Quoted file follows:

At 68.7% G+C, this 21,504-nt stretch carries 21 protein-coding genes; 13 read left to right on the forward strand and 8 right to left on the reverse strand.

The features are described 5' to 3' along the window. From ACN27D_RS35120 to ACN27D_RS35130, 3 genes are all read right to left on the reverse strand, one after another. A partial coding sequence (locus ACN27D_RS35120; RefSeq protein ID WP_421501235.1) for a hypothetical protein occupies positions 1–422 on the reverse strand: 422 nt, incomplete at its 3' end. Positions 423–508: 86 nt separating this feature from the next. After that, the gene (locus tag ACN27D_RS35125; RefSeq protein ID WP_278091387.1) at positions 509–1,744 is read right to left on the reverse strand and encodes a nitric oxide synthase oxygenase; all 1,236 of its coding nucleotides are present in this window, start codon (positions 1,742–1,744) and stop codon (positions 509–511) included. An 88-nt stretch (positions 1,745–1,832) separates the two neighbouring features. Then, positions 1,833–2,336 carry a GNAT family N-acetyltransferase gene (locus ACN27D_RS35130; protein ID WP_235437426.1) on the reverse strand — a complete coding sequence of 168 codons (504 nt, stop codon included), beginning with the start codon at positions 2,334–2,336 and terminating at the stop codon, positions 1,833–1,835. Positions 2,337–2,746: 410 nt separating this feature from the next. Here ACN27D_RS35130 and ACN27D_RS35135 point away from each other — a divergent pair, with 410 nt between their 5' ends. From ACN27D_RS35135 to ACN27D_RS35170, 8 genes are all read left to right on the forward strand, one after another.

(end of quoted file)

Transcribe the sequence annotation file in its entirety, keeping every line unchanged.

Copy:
At 68.7% G+C, this 21,504-nt stretch carries 21 protein-coding genes; 13 read left to right on the forward strand and 8 right to left on the reverse strand.

The features are described 5' to 3' along the window. From ACN27D_RS35120 to ACN27D_RS35130, 3 genes are all read right to left on the reverse strand, one after another. A partial coding sequence (locus ACN27D_RS35120; RefSeq protein ID WP_421501235.1) for a hypothetical protein occupies positions 1–422 on the reverse strand: 422 nt, incomplete at its 3' end. Positions 423–508: 86 nt separating this feature from the next. After that, the gene (locus tag ACN27D_RS35125; RefSeq protein ID WP_278091387.1) at positions 509–1,744 is read right to left on the reverse strand and encodes a nitric oxide synthase oxygenase; all 1,236 of its coding nucleotides are present in this window, start codon (positions 1,742–1,744) and stop codon (positions 509–511) included. An 88-nt stretch (positions 1,745–1,832) separates the two neighbouring features. Then, positions 1,833–2,336 carry a GNAT family N-acetyltransferase gene (locus ACN27D_RS35130; protein ID WP_235437426.1) on the reverse strand — a complete coding sequence of 168 codons (504 nt, stop codon included), beginning with the start codon at positions 2,334–2,336 and terminating at the stop codon, positions 1,833–1,835. Positions 2,337–2,746: 410 nt separating this feature from the next. Here ACN27D_RS35130 and ACN27D_RS35135 point away from each other — a divergent pair, with 410 nt between their 5' ends. From ACN27D_RS35135 to ACN27D_RS35170, 8 genes are all read left to right on the forward strand, one after another.